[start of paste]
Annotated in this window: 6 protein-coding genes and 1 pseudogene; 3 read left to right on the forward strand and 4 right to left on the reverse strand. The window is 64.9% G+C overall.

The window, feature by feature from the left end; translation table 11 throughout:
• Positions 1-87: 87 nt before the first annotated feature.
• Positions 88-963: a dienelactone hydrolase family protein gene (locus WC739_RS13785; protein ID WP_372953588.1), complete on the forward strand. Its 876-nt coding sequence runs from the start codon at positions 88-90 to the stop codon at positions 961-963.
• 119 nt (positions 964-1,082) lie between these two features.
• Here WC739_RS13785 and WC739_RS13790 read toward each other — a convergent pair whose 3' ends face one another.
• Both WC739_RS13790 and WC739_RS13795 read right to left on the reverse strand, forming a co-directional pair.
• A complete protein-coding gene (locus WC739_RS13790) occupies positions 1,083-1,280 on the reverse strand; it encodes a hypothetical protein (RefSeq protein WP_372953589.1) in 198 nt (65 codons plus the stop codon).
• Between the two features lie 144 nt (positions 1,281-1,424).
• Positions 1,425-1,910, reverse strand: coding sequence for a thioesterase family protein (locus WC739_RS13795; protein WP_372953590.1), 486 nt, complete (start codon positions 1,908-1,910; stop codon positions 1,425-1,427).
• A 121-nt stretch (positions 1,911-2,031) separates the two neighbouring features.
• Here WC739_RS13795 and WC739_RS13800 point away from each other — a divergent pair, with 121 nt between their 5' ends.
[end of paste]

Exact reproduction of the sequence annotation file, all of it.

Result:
Annotated in this window: 6 protein-coding genes and 1 pseudogene; 3 read left to right on the forward strand and 4 right to left on the reverse strand. The window is 64.9% G+C overall.

The window, feature by feature from the left end; translation table 11 throughout:
• Positions 1-87: 87 nt before the first annotated feature.
• Positions 88-963: a dienelactone hydrolase family protein gene (locus WC739_RS13785; protein ID WP_372953588.1), complete on the forward strand. Its 876-nt coding sequence runs from the start codon at positions 88-90 to the stop codon at positions 961-963.
• 119 nt (positions 964-1,082) lie between these two features.
• Here WC739_RS13785 and WC739_RS13790 read toward each other — a convergent pair whose 3' ends face one another.
• Both WC739_RS13790 and WC739_RS13795 read right to left on the reverse strand, forming a co-directional pair.
• A complete protein-coding gene (locus WC739_RS13790) occupies positions 1,083-1,280 on the reverse strand; it encodes a hypothetical protein (RefSeq protein WP_372953589.1) in 198 nt (65 codons plus the stop codon).
• Between the two features lie 144 nt (positions 1,281-1,424).
• Positions 1,425-1,910, reverse strand: coding sequence for a thioesterase family protein (locus WC739_RS13795; protein WP_372953590.1), 486 nt, complete (start codon positions 1,908-1,910; stop codon positions 1,425-1,427).
• A 121-nt stretch (positions 1,911-2,031) separates the two neighbouring features.
• Here WC739_RS13795 and WC739_RS13800 point away from each other — a divergent pair, with 121 nt between their 5' ends.